Real Reform Means that I Can Tell My 8 Year Old Daughter Miracle that She Doesn’t Have to be Afraid Anymore of Walking While Black
by Shanequa Charles, #LwC2018
May 3, 2018
As a resident of the Bronx and a longtime community activist, I’m all too familiar with the misery caused by our broken criminal injustice system. When I became a member of JLUSA what I decided to do was invest that time to build relationships with other advocates and explore and understand the world that usually punishes our kids. I wanted to use my 18 years of experience as a mental health provider and a chemical dependency therapist to help build a team that could stand the test of time and support the leadership of directly impacted people.
My daughter and I have been going back and forth to Albany for months, making legislative visits and holding speak-outs and press conferences for the #FREEnewyork campaign. We are demanding real bail reform, real discovery reform, and real speedy trial reform. Real reform means that I can tell my 8 year old daughter Miracle that she doesn’t have to be afraid anymore of “walking while black.” Even though Miracle is only 8, she is actively involved in the campaign. In March on Lobby Day we took over 200 people to Albany and I was asked to MC the press conference. I’ve been around press conferences for many years and what was so different about this one was that the legislators who were there were so visibly moved by what they heard. Usually these guys, even if they believe in what you’re talking about, will tell you on the side, “I really agree with you, but I can’t say it publicly.” But this time the energy and spirit that filled the space was awe inspiring. Directly impacted people spoke out with vigor and confidence on camera about how they truly felt and the legislators publicly committed to fighting for and with us.
The other hat I wear is as the founder and Executive Director of a new not-for-profit organization called Miss Abbie’s Kids Inc. Miss Abbie is my mother. She turned her struggle with various health problems into an opportunity to teach people how to live healthier lives. She died five years ago. Miss Abbie’s Kids is a youth development organization with three main programs: Seven Stars is an anti-recidivism program for boys between the ages of 13 and 21; Miss Abbie’s Girls is a leadership development program for girls that teaches assertiveness, entrepreneurship, and social etiquette; and Off da Block takes children between 6 to 13 and exposes them to activities not normally found in inner city neighborhoods, like horseback riding, camping, gymnastics, and skiing. Every year we hold Miss Abbie’s Halloween Extravaganza Health/Wellness Fair & Block Event where we marry health and Halloween and educate the community on how to avoid chronic diseases like diabetes and hypertension. We offer many community resources that day from free blood pressure screenings, HIV testing, insurance sign up combined with fun to restore community solidarity. On this day for the last five years there have been no incidents of crime reported in our local precinct and we have managed to become a self-regulated community that does not need the police to “keep peace.”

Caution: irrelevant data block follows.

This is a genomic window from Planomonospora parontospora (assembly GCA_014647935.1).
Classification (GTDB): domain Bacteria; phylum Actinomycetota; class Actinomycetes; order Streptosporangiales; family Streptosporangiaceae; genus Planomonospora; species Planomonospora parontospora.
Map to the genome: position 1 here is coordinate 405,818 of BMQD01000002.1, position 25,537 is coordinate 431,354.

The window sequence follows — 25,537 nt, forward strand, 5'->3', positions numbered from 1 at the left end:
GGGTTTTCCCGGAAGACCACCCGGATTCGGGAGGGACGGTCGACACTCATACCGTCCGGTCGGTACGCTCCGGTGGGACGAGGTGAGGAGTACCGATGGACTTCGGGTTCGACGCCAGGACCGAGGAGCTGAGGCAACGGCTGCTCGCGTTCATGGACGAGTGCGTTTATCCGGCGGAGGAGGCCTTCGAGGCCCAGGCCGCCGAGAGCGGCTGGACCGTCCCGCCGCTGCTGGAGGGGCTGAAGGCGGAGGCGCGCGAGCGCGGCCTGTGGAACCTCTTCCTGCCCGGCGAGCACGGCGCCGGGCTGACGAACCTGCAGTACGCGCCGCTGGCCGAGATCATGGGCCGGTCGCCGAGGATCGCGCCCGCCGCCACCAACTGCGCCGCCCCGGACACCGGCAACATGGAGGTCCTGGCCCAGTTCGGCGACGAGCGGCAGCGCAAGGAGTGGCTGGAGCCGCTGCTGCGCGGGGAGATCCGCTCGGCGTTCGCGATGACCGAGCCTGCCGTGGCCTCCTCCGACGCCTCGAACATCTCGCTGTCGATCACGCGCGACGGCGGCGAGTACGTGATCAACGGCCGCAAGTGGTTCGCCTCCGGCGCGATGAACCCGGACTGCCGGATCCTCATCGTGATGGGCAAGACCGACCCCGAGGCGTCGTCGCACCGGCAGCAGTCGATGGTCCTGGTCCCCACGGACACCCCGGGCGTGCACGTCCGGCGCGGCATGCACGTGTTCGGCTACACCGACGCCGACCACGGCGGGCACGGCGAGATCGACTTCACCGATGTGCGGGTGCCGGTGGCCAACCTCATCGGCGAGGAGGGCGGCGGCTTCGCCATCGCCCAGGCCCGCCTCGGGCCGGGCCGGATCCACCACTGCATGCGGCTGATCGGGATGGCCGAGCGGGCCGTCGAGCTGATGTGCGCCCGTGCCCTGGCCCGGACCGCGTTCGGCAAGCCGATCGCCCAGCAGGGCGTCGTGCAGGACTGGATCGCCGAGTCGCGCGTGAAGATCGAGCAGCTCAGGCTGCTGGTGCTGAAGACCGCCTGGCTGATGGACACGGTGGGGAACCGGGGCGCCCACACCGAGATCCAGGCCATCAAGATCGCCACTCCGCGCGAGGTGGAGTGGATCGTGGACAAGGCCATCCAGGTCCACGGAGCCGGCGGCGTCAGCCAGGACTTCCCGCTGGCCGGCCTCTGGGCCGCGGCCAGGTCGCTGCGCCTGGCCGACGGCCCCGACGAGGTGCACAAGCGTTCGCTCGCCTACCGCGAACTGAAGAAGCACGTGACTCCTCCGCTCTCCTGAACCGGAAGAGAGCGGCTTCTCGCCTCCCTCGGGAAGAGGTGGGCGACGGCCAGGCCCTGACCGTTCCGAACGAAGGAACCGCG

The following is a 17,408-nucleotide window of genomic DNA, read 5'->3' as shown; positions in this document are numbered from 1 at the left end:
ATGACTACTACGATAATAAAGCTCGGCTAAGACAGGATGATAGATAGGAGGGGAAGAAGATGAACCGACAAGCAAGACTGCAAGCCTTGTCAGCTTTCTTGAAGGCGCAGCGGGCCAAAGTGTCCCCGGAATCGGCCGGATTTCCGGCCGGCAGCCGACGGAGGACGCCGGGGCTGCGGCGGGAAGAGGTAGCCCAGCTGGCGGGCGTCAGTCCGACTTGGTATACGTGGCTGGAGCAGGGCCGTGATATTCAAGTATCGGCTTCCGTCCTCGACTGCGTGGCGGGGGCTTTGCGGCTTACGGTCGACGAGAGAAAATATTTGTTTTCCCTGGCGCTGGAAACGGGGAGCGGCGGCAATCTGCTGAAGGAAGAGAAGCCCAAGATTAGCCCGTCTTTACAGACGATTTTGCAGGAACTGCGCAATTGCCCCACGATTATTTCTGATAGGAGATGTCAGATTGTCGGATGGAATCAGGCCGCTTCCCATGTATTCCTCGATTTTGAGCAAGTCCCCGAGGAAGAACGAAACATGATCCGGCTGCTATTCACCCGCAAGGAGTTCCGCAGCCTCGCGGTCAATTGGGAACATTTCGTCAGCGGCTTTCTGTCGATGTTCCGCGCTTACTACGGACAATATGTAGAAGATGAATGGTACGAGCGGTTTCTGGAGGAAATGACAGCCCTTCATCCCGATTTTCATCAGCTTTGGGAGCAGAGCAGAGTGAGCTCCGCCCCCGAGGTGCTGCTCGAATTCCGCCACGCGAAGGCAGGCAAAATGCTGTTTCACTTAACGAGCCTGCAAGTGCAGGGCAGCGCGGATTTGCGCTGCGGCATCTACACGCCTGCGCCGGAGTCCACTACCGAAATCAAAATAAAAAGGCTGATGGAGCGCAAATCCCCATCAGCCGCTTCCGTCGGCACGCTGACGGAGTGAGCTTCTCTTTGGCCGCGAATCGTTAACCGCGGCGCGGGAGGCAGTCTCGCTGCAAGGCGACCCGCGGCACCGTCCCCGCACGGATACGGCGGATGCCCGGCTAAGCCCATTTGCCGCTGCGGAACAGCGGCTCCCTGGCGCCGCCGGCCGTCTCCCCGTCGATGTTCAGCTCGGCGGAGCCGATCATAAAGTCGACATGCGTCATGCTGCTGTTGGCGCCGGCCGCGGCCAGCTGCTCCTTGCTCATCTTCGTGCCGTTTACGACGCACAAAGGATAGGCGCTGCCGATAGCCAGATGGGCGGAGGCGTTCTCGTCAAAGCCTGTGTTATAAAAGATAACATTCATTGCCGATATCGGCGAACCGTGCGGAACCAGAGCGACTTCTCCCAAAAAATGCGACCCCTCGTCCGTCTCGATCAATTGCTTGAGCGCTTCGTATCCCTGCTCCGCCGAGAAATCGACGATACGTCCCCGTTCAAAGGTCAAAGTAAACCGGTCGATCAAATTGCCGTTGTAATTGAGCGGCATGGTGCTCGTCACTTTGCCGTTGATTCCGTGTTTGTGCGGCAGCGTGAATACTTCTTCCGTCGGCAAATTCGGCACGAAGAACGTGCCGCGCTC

JLUSA’s Leading with Conviction training compares to nothing I’ve ever been a part of. The bar has been raised so high regarding everything from thoughtfulness to logistics to how to monitor impact. The model is outstanding thanks to the founder, Glenn Martin, who took the time to really understand that the people who are most impacted should be the ones to receive a significant investment in building their leadership capacity. LwC is absolutely genius! I always wonder if my own mom had been given treatment and second chances instead of jail trips, how her life would have turned out. Leading with Conviction TEACHES me everything I need to make serious changes for millions of others.